Wright taught Maynard for the stage combat teaching workshop, and that takes special skill as well – since being a good performer doesn’t guarantee you’ll be a good teacher, he said.
“She made that shift pretty well in two weeks,” he said. “She very successfully flipped that switch; she had a great teacher persona there. She definitely had skills.”
In her teacher training for stage combat, there were just four women and 20 men, Maynard noted. “That’s pretty representative of the field as a whole. You’re seeing more women come into that. There’s more fight directors, teachers and fighters now who are women.”
She wasn’t intimidated by being in the minority.
“It was empowering, and I don’t know if that was because I was fortunate to partner with a strong female fighter, so I felt like I had someone to look up to,” she said. “We always got to kick ass. The fight directors and my teachers never like pushed into what felt like a feminine role. It was very much like, you’re gonna win every fight and you’re gonna do it in a vicious, uncharacteristically feminine way.”
There were very few instances where her choreography suggested she should be intimidated, Maynard said.
“It also helped, too, by the time I was in school, I was already doing stage combat for three years and I had been doing it pretty regularly,” she said. “I maybe had an advantage because I was being called on in class to help demonstrate things. I was empowered early on to be a leader in that field and feel confident in my skill set.”
History as “nerdy hobby”
When deciding whether to pursue a master’s in history or theater, Maynard chose the former, earning a full assistantship, calling history her “nerdy hobby.”
“I call it my backup, but I’m not sure how safe a backup it is,” she joked.
History and theater intersect a lot, and that’s partly why Maynard chose history for her master’s.
“It was kind of the story of my life – that sounds fun, so I applied and got accepted,” she laughed. “I really thought I was going to teach. I think I saw more opportunities to teach that way. I knew I wanted to study history more in-depth and hone that skill.”
Somewhere down the road, she may get a PhD in dramaturgy (the craft or technique of dramatic composition, exploring the world of a play).
Maynard got interested in history in high school, where she had a lot of flexibility in what to study. A three-week intensive counted for an entire semester, and one year she did a World War I history intensive.
“There was an assignment where we had to journal every day, as if we were experiencing things we learned about in the course,” she recalled. “I didn’t know history could be like that. I got completely fascinated. I was really fascinated by war; what I studied mainly in grad school was the American Revolution and the Roman republic.”
Maynard has been fascinated by conflict and what drives people, she said. “That’s probably why combat was so appealing to me, because I already started to kind of dive into warfare and history, so those things were converging all at once.”
“I was like, I can act these things out on stage? People will pay me to do this? Cool,” Maynard said. “Let’s do it!”
She acted in China during her senior year at WIU, through a professor who ran a theater company in Macomb. It happened independent of school, but she got credits toward her degree. They performed the rapid-fire “Complete Works of Shakespeare (Abridged)” at Western and were invited to the Shanghai Comedy Festival and Beijing Comedy Festival.
“It was an experiment in physical comedy,” Maynard said. “The university was curious how it would translate. That show is mostly slapstick, lowbrow comedy. It was just a really fun time, and an unbelievable experience. We spent two weeks in Beijing and one week in Shanghai, performing it at various places, and we got to take classes at the university.”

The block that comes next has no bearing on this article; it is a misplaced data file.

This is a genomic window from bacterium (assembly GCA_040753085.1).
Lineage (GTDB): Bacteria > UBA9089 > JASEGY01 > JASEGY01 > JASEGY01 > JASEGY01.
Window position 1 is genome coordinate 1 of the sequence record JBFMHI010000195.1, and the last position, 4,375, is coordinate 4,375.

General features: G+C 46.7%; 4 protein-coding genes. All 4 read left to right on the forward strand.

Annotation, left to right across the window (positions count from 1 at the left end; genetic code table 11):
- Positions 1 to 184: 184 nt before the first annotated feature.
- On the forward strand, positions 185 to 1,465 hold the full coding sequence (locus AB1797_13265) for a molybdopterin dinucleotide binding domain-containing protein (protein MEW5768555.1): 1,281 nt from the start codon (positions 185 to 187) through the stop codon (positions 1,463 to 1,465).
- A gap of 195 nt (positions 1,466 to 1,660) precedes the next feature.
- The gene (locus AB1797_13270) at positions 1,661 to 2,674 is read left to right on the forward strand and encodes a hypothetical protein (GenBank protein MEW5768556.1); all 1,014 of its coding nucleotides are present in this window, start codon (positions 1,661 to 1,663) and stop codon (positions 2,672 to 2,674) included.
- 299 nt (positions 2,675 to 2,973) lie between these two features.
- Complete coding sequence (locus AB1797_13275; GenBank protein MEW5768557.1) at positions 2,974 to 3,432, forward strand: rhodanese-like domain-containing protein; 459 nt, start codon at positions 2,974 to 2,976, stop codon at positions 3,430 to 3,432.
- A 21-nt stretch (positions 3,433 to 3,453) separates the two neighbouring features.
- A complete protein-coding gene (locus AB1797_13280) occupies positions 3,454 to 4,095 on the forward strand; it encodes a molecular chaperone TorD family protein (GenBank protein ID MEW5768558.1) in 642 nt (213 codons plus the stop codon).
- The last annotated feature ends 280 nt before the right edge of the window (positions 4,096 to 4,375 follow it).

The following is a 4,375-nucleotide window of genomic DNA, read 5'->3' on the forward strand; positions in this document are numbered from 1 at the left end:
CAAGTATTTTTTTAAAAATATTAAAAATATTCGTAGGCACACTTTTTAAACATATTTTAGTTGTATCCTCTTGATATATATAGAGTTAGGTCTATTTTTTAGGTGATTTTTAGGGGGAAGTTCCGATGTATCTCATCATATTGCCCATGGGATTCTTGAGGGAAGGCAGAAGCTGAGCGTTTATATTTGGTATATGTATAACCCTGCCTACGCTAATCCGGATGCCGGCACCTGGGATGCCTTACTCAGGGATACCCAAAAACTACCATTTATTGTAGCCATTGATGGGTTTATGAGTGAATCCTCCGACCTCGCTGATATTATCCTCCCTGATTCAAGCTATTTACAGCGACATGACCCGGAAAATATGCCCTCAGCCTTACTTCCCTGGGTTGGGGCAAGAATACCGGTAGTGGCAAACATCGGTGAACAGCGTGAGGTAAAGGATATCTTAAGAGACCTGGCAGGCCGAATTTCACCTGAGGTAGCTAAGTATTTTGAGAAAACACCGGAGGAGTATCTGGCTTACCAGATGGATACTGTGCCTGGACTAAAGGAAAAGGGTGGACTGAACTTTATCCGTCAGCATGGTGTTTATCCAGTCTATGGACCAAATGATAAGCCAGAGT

“It was just really an unreal experience,” she said. “The audiences laughed. We worked with the university prior and they built these LED marquees on the side of the theater that were translating in real time.”
“Many of the students already spoke impeccable English,” Maynard said.
Combining history and theater in work
Formerly the head of Prairie Players Civic Theatre’s Youth Summer Theatre program, Maynard works as a freelance choreographer throughout west central Illinois and currently serves as co-director of the Community Play Project, an inclusive theatre company in Galesburg.
They mainly work with adults who have mental and physical disabilities, and challenge the notion “that theater has to look or be a certain
way, or requires certain abilities,” Maynard said. “We work to put on a show every year, but unfortunately that group has been really hard hit by the coronavirus.”
“They’re not even congregating within their own homes and professional activities, so it’s been really hard for us to try and adapt and connect with them at this time,” she said. “We’re on a little bit of a hiatus, but hopefully we’ll be coming back, realistically late summer or fall.”
The Community Play Project did “Shrek the Musical” in fall 2019 at Prairie Players Civic Theatre, the home of the project, Maynard said.
She headed the Youth Summer Theatre program from 2013 to 2015. “There’s a lot of theater talent in that area,” she said. “There’s a lot of kids who are coming up in theater, so really wanting to reach the older kids and give them a little more focus, and more of a challenge.”
Maynard stopped doing that because she was offered a job on a tall ship, sailing up and down the East Coast, as a docent. She lived on that ship for eight months (through spring 2016), teaching people about the War of 1812.
Tall Ship Lynx is a replica of an actual privateer (wooden sailing ship) built in 1812. It’s an educational organization, dedicated to hands-on education. The ship hails from the historic island of Nantucket, Mass.; it’s owned and operated by the Lynx Educational Foundation.
Maynard had previously worked on a tall ship in Chicago as a pirate for a summer, teaching about Great Lakes piracy. Through one of her classmates at WIU, she booked that gig and six years later, that same person was working on Tall Ship Lynx, and posted a photo of Nantucket in the summer, saying they were looking for docents for history tours.
“I wasn’t really working at the time; I was working with Prairie Players and I was bartending,” Maynard said. “We were still relatively new in Galesburg. I jokingly replied, yeah, I’d love to do it and he called me 30 minutes later. Within a week, I was on the ship.”